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Geopolymer 2002 Conference, October 28-29, 2002, Melbourne, Australia, -1-
30 Years of Successes and Failuresin Geopolymer Applications.Market Trends and Potential Breakthroughs.
Prof. Dr. Joseph DavidovitsGeopolymer Institute02100 Saint-Quentin, Francewww.geopolymer.org
The presentation included 30 slides describing following geopolymer applications developedsince 1972 in France, Europe and USA. The Geopolymer chemistry concept was invented in1979 with the creation of a non-for profit scientific organization, the Institut de Recherche sur lesGéopolymères (Geopolymer Institute).1. Fire resistant wood panels2. Insulated panels and walls,3. Decorative stone artifacts,4. Foamed (expanded) geopolymer panels for thermal insulation,5. Low-tech building materials,6. Energy low ceramic tiles,7. Refractory items,8. Thermal shock refractory,9. Aluminum foundry application,10. Geopolymer cement and concrete,11. Fire resistant and fire proof composite for infrastructures repair and strengthening,12. Fireproof high-tech applications, aircraft interior, automobile,13. High-tech resin systems.The applications are based on 30 patents filed and issued in several countries. Several patents arenow in the public domain, but others are still valid. The applications show genuine geopolymerproducts having brilliantly withstood 25 years of use and that are continuously commercialized.
When, 38 years ago, I received the 1964 annual award from the French Textile Chemical Society(ACIT) for works performed on linear organic polymers, I did not imagine that the major part of my scientific career would be conducted outside of the field of organic chemistry. Until 1972, Ihad been involved in researches dealing with organic binders for foundries, synthetic textilefibers, natural and synthetic leather, collagen, and organic membranes.
Geopolymer 2002 Conference, October 28-29, 2002, Melbourne, Australia, -2-
In the aftermath of various catastrophic fires in France between 1970-73, which involvedcommon organic plastic, research on nonflammable and noncombustible plastic materialsbecame my objective. I founded a private research company in 1972, which is today calledCORDI-GÉOPOLYMÈRE. In my pursuit to develop new inorganic polymer materials, I wasstruck by the fact that simple hydrothermal conditions govern the synthesis of some organicplastics and also heat-resistant mineral feldspathoids and zeolites. The scientific and patentliterature indicated that, the geochemistry that yields the synthesis of zeolites and molecularsieves had not been investigated for producing mineral binders and mineral polymers. Iproceeded to develop amorphous to semi-crystalline three-dimensional silico-aluminatematerials, which I call «géopolymères» geopolymers (mineral polymers resulting fromgeochemistry or geosynthesis).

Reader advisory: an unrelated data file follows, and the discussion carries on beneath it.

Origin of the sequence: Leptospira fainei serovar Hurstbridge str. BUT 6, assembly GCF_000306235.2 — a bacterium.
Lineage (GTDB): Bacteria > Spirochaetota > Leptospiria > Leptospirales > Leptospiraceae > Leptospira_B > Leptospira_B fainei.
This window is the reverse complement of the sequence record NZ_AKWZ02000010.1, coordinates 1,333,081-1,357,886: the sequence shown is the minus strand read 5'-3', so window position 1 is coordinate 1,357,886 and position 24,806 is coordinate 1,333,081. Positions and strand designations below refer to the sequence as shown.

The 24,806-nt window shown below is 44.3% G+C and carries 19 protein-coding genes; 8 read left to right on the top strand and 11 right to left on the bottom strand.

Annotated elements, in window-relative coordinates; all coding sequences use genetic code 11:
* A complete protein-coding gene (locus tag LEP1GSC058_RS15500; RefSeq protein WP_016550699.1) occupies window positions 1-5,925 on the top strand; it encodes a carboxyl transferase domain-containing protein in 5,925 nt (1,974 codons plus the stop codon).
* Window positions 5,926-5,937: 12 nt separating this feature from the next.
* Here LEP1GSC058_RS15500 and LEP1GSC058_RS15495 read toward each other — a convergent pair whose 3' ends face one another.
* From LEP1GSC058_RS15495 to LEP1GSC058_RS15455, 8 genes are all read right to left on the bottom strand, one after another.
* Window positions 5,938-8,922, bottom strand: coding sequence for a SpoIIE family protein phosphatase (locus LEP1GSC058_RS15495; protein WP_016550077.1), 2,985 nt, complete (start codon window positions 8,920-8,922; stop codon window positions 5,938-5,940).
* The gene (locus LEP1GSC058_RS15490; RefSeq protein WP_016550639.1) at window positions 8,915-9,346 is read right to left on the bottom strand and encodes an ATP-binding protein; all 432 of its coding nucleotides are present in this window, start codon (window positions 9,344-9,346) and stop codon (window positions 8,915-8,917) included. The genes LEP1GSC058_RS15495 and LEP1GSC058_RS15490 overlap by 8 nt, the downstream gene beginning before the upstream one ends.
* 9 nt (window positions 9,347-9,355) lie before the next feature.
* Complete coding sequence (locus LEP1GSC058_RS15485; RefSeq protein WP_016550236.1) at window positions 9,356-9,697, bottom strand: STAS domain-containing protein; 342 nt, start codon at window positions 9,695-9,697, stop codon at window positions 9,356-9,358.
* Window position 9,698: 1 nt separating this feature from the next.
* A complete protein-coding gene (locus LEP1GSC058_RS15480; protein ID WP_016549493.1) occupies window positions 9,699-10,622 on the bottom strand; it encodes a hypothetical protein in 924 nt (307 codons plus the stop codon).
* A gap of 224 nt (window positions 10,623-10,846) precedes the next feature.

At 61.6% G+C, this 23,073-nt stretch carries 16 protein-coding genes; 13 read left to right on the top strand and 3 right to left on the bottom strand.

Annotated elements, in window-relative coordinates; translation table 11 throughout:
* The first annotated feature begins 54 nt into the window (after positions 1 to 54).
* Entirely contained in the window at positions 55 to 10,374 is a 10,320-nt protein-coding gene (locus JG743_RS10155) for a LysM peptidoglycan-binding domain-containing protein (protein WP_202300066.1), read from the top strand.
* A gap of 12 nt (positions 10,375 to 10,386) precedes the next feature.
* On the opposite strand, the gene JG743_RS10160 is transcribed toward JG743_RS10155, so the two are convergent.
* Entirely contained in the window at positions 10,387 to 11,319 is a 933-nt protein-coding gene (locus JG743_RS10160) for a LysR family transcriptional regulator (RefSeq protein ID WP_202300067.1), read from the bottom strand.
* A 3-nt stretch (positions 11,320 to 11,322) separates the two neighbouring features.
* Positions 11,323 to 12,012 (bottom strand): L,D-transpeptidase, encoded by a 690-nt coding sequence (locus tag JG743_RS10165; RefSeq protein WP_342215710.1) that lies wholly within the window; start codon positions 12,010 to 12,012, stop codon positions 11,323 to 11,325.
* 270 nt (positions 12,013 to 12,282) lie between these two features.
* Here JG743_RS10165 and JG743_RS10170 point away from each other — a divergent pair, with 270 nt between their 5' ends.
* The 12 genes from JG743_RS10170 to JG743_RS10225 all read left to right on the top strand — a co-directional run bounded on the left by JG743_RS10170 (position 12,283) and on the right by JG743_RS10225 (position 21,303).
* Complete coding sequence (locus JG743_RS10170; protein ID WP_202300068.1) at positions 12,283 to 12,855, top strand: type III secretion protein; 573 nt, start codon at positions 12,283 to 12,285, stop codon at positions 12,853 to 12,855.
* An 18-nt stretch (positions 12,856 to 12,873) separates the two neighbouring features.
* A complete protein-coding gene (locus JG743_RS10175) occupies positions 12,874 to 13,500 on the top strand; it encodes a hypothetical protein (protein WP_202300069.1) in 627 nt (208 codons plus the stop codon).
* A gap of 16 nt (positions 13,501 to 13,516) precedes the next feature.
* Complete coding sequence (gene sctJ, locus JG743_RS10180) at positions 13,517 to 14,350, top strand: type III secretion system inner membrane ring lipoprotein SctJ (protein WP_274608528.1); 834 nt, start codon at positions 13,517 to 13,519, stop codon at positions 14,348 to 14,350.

The quest for low-temperature reactive minerals
In 1972, the ceramicist team J.P. Latapie and M. Davidovics confirmed that water-resistantceramic tiles could be fabricated at temperatures lower than 450°C, i.e. without firing. Onecomponent of clay, kaolinite, reacted with caustic soda at 150°C. I learned that the industrialapplications of this kaolinite reaction with alkali began in the ceramic industry with Olsen in1934 and was, later on, reinvented in 1970 by the Russian team Berg & al., but without anysuccessful industrial implementation.The aluminosilicate kaolinite reacts with NaOH at 100°C-150°C and polycondenses intohydrated sodalite (a tectoaluminosilicate), or hydrosodalite.Si2O5,Al2(OH)4 + NaOH
Na(-Si-O-Al-O)nkaolinite hydrosodaliteIn 1969, Besson, Caillère and Hénin at the French Museum of Natural History, Paris, carried outthe synthesis of hydrosodalite from various phyllosilicates (kaolinite, montmorillonite,halloysite) at 100°C in concentrated NaOH solution. I developed a technology based on thisgeosynthesis, which has been disclosed in various patents issued an granted.
Fire-resistant wood-chipboards (1973-1976)
The first applications were building products (developed with J.J. Legrand), such as fire-resistantchip-board panels, comprised of a wooden core faced with two SILIFACE Q nanocompositecoatings, in which the entire panel was manufactured in a one-step process (US Patents 3,950,47;4,028,454). An unusual feature was observed to characterize the manufacturing process: for the
Geopolymer 2002 Conference, October 28-29, 2002, Melbourne, Australia, -3-
first time, the hardening of organic material (wood chips and organic resin) occurredsimultaneously with the setting of the mineral silico-aluminate (Na-Poly(sialate)/quartznanocomposite), when applying the same thermosetting parameters as for organic resin (see Fig.1). 
Figure 1
Manufacture of fire-resistant wood-chipboards faced with geopolymer (Na-Poly(sialate)
Figure 2
Pilot and industrial equipments
: heated press
Figure 3
Geopolymer-chipboardThe thermosetting parameters applied on the industrial equipments (Fig. 2) were:- temperature: 130°C to 200°C- applied hydraulic pressure: higher than the saturated vapor pressure of water, for theselected temperature, i.e. 1 to 3 MPa.The setting time is relatively short. In the absence of any pervious device, i.e. when degassing isnot working, the polycondensation into hydrosodalite occurs very rapidly in a time as short as15-20 seconds per millimeter thickness, at 180°C and 40kg/cm2 hydraulic pressure. Yet, due to

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